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Please use this identifier to cite or link to this item: http://hdl.handle.net/123456789/16114
Title: Foreign Direct Investment in Farmland and Land Rights of Pastoralists in Ethiopia: a Quest for Balance
???metadata.dc.contributor.*???: Dr. Muradu Abdo
Elizabeth, H/Mariam
Keywords: Pastoralists;Land Rights
Issue Date: Apr-2017
Publisher: AAU
Abstract: The FDRE Constitution gave pastoralists communal use right and protection against displacement, however, in subsidiary land laws, the Government has adopted a contrary position and declared itself the owner of rural communal lands which it gives and takes back as it deems fit. One effect of this is manifested in relation to foreign large-scale farmland investment and the Government has already allocated large areas of pastoral lands for the purpose of the investment in a way that is affecting the right and interest of pastoralists. Triggered by these, various studies have analyzed the investment and argued for the land right of pastoralists and against the expropriation of pastoral lands for the purpose of the investment. However, no single study has tried to see from development perspective, whether there is a way the investment and right of pastoralists can complement rather than contradict each other, as it has been the case so far. Thus, the main issue addressed in this study is whether these two concepts can find a middle ground when analyzed from the perspective of pastoralists’ right to development and the obligation of the Government towards pastoralists’ and the nation as a whole. By analyzing the relevant legal frameworks with empirical data and interview responses; this study contends the reason for contradiction so far lies in the Government’s failure to adhere to the legal requirements rather than the simple act of pastoral land expropriation for the purpose of investment. Specifically, the major findings are, the decision to and the manner of land allocation disregards the occupancy and landholding right of pastoralists; is not based on a study that compares the viability of pastoralism or the investment for each instance, thus purely over privileging the latter and denying the former a chance to be considered as one viable land use; is driven by the unfounded perceptions and targets of the anti-pastoralism thinking and the aim of imposing the Government’s own notion of development on pastoralists than the legitimate aim of development and development activities and the manner of allocation goes against the procedural right to development and the procedures for expropriation. Therefore, if the Government makes the necessary shifts by adhering to the relevant laws’, a balance can be struck between the investment and land right and interest of pastoralists. Such a balanced understanding is important as pushing for the investment at the expense of the right of pastoralists’ and vice versa, is leading to the destruction of both as experience to date shows.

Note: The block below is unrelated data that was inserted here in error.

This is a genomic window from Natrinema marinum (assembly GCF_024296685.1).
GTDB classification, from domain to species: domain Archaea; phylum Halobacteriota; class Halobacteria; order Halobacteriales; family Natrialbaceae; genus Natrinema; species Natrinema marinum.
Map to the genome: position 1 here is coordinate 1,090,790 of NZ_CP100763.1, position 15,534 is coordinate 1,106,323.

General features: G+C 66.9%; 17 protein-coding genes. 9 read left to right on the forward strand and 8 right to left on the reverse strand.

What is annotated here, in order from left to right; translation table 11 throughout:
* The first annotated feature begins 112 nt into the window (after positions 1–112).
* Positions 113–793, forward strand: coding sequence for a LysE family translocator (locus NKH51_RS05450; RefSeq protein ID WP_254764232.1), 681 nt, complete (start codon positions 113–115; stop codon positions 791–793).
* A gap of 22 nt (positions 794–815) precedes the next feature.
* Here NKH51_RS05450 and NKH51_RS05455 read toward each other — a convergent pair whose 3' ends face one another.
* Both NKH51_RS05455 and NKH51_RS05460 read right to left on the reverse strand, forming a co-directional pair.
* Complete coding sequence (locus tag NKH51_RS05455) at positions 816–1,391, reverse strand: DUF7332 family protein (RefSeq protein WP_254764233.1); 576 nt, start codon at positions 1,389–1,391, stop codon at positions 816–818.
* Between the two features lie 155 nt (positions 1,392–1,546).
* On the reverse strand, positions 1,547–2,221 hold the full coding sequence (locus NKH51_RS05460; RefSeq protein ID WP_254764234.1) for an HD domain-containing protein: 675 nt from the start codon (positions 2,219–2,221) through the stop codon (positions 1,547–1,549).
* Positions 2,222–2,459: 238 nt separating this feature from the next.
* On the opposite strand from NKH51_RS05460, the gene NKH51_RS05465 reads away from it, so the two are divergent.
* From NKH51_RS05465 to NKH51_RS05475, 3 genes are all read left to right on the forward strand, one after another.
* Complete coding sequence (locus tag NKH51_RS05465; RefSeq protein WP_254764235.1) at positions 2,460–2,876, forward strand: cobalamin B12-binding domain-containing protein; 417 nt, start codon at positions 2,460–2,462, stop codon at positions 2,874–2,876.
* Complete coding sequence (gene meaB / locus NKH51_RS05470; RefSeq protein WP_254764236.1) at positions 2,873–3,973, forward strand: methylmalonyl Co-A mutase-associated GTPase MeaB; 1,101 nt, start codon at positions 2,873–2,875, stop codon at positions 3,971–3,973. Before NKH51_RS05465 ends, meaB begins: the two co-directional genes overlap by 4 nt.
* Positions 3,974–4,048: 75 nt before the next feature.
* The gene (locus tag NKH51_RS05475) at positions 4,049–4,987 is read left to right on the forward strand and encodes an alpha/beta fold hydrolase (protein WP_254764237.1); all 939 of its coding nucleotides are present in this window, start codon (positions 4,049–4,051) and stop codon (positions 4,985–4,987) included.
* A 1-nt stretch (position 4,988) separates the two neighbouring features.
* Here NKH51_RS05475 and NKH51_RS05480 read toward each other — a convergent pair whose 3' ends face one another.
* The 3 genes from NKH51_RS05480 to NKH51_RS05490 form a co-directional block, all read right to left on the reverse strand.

URI: http://hdl.handle.net/123456789/16114
Appears in Collections:Thesis - Law

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